No business function has embraced digital technology as much as marketing in recent years, as the internet and mobile have presented new and exciting ways to drive brand engagement.
This has left the advertising industry facing significant pressure to help brands transform the ways in which they reach and connect with audiences. The only trouble, as McCann Worldgroup’s EMEA chief digital officer Jon Carney readily admits, is nobody has the answers.
McCann Worldgroup holds much credence in marketing circles, with megabrands Nestlé, Mastercard, L’Oréal and Microsoft among their clients. Part of Interpublic Group (IPG), one of the largest holding companies in the advertising industry, its operations span 120 countries.
But even the most qualified innovators have struggled to remain on the right side of digital disruption, which has left a long line of dismantled businesses in its wake. Four in ten incumbent companies will be displaced by digital disruption by 2020, according to the Global Center for Digital Business Transformation.
‘Advertising is at a stage where nobody has the recipe [for digital],’ says Carney. ‘Everybody is making it up. It’s a fascinating space to be in right now.
‘I think we’ve all got over the idea that digital can only be done by specialist agencies with specialist knowledge, and we’re now at a time when digital, mobile and data specialisms are almost redundant because these things only really come into their own when they’re truly integrated.
‘Whether we like it or not, digital experts and the advertising industry all have to move into this new direction where nobody quite really knows what it’s about. We just need to make best sense of all the options before we try it out.’
The ‘arrogance’ that the agency will understand the digital landscape more than the client has diminished, says Carney, who admits that he has seen client briefs that have been ahead of McCann’s thinking.
Digital’s biggest challenge is its relentless pace. Back in the dotcom days – when people’s focus was fixed on the likes of Amazon and eBay – savvy experts predicted a time when businesses would be born on mobile technology, but nobody could imagine what they would look like. Ten years later, Uber and Airbnb tore industries apart.
While many businesses still haven’t quite grasped mobile, Carney believes that the mobile era is already finished and being replaced by the connected device era.
‘Let’s say the mobile era lasted six years – Eric Schmidt was on record with “mobile first” back in 2010. We’re now at a stage, and have been for at least 12 months, where on some applications, services and communications it has not been mobile-first but mobile-only.
In the connected device era, businesses will have to take all of the learnings from the previous era – around design thinking, systems thinking and user-centred thinking – and add to that the fact that any and all devices can be connected to that consumer.
This will result in businesses building on a much richer playground, with an unprecedented number of data points to contend with.
‘It gives us – as people in various communications and digital businesses – an opportunity to be much better versions of ourselves than we ever were before,’ says Carney. ‘That’s how you embrace each era.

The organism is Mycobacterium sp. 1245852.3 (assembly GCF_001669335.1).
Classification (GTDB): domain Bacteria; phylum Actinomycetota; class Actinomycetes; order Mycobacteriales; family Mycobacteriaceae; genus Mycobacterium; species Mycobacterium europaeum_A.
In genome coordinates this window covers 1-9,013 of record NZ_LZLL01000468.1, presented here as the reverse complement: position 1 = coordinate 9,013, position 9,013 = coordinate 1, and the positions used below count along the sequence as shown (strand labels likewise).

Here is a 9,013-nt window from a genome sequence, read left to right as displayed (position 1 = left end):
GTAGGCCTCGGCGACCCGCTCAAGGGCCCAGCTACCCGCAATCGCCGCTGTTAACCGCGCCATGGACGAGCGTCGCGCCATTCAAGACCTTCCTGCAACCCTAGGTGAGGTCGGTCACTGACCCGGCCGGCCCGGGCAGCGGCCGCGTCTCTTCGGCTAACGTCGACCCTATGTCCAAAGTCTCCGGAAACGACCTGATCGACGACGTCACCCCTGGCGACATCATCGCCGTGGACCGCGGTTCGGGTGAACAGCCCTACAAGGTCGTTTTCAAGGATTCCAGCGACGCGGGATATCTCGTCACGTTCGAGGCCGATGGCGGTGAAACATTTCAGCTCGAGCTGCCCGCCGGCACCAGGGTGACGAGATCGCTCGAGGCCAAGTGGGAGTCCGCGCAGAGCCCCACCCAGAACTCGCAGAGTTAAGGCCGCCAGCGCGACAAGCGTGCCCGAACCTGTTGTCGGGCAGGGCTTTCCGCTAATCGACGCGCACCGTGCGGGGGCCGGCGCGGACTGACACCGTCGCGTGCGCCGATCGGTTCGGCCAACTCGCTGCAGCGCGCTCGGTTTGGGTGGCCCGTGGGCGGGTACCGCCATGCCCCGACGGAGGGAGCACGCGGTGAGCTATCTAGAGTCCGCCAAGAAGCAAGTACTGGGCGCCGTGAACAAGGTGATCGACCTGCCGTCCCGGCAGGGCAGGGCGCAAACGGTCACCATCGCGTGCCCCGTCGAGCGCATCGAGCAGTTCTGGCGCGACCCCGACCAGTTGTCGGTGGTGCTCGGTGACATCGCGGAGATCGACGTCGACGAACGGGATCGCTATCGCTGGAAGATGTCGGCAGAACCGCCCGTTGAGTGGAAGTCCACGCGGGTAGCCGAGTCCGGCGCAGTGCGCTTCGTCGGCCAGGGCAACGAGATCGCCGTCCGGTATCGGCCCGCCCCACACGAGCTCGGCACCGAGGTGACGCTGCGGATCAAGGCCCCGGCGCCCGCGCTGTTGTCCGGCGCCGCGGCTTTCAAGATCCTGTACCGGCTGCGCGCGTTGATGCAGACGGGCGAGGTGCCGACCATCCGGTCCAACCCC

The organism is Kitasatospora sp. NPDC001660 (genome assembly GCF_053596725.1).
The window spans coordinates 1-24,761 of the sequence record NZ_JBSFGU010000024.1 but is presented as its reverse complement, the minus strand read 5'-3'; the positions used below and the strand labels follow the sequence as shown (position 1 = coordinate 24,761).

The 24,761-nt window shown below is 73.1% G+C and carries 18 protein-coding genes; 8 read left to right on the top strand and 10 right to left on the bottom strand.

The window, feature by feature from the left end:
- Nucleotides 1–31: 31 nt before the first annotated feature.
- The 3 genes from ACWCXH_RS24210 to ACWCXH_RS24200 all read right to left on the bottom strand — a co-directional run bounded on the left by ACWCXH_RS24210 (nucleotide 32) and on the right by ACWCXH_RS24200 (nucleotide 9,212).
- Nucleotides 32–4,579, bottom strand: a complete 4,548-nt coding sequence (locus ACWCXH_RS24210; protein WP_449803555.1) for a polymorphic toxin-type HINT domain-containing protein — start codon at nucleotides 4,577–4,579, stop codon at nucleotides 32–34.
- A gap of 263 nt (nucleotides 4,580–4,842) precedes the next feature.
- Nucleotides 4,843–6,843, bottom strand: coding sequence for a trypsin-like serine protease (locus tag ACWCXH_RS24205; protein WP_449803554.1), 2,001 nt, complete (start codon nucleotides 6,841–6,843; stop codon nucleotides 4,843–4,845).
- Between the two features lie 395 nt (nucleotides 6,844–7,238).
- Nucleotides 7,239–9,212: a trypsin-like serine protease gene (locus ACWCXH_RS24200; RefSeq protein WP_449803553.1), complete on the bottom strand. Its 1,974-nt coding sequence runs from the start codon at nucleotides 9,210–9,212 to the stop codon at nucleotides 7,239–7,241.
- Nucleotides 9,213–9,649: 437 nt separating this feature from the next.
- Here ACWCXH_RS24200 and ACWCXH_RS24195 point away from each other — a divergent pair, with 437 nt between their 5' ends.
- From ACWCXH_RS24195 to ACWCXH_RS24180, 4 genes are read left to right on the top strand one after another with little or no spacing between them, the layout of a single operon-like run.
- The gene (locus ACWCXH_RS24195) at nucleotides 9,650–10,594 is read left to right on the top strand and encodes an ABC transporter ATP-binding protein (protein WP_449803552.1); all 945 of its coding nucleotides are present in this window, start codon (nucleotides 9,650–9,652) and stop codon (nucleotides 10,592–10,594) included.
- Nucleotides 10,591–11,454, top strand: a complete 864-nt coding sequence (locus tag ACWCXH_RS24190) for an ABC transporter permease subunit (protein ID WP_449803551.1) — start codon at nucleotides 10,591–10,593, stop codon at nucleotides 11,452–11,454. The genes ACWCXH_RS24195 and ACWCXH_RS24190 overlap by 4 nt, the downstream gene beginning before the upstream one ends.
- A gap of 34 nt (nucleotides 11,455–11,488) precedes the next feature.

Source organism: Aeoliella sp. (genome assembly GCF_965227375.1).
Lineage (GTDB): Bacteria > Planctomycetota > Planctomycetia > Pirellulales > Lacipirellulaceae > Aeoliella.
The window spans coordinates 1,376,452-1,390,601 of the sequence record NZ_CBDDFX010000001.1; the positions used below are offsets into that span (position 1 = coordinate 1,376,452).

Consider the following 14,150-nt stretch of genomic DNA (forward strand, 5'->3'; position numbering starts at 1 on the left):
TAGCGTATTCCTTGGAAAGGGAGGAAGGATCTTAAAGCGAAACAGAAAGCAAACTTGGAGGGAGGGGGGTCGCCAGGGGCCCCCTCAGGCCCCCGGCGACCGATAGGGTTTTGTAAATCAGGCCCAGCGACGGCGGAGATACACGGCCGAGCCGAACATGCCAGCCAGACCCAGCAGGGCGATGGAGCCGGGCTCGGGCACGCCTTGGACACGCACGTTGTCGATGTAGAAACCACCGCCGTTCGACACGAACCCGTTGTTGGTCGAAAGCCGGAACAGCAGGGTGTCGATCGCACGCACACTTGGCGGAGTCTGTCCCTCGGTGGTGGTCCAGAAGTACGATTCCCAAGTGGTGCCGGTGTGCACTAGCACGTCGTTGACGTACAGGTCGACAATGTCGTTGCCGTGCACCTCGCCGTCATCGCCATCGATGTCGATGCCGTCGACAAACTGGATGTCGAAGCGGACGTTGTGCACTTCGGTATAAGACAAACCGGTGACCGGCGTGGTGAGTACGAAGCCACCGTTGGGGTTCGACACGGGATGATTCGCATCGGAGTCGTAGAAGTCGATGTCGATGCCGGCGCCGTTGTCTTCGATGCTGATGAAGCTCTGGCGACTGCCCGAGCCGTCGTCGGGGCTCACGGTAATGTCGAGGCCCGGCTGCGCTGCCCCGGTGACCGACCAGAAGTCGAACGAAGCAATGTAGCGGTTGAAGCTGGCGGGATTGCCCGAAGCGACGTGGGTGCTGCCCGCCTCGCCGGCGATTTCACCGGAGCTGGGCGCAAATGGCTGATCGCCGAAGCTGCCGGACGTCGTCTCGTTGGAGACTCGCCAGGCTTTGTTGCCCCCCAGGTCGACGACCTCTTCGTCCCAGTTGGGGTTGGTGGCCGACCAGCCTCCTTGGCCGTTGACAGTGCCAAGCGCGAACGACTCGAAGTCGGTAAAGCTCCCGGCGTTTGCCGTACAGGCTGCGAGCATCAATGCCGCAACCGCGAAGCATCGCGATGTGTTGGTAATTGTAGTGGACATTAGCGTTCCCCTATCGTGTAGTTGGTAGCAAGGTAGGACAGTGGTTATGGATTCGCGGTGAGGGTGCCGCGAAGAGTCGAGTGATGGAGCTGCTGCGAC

‘The mobile era has been fascinating in terms of how it has liberated people. There have been some great things and new businesses that have come out of that, but there have also been some horrific things.
‘The next era is about understanding the richness of opportunities and the endless limitations of data points. The different ways of telling stories for us is really exciting.’
With a number of large corporations in its roster of clients, McCann has noticed a growing trend of global brands seeking to accelerate their digital transformations by hiring directors of digital, who now influence the outputs, demands and recommendations that they must deal with.
So where does Carney think a chief digital officer and digital team should be placed in an organisation for maximum success?
‘The chief digital officer could be an ongoing strategic adviser on the options and moves that could be made by an organisation,’ he says. ‘So it’s a bit like strategic advising to the board.
‘In addition, that person could be a consultant who helps define strategy and operations around specific challenges and projects.’
Perhaps unsurprisingly, Carney is keen to pitch chief digital officers as the future leaders of businesses, with a ‘very specific set’ of knowledge and experiences that are increasingly relevant to the environments in which companies operate today.
There is no digital strategy, he says, only strategy in the digital world. And whoever is building strategy needs to be constantly informed about digital developments.
But isn’t digital transformation the job of the chief information officer? It’s a question that continues to cause conflict. Many CIOs feel that the role of a chief digital officer is not only unnecessary, but actively treads on their toes.
For Carney, however, there is a distinct difference in the roles. The CIO is more ‘naturally operational’, whereas the digital chief is more focused on vision and strategy. ‘There’s kind of an inward-facing and outward-facing distinction there,’ he says.
It’s a common answer in digital circles, and not one that CIOs like to hear. The best CIOs, the most acclaimed will tell you, are those who are both inward and outward facing.
And in a further blow to CIOs, Carney believes that the ‘external vision’ of chief digital officers makes them more likely to move into the bigger seats.
‘Generalist CEOs, which is the majority of CEOs, have great understanding of their clients’ businesses,’ he says. ‘Chief digital officers have a great understanding of the landscapes in which those businesses operate, and I think that’s where the value of the role lies.’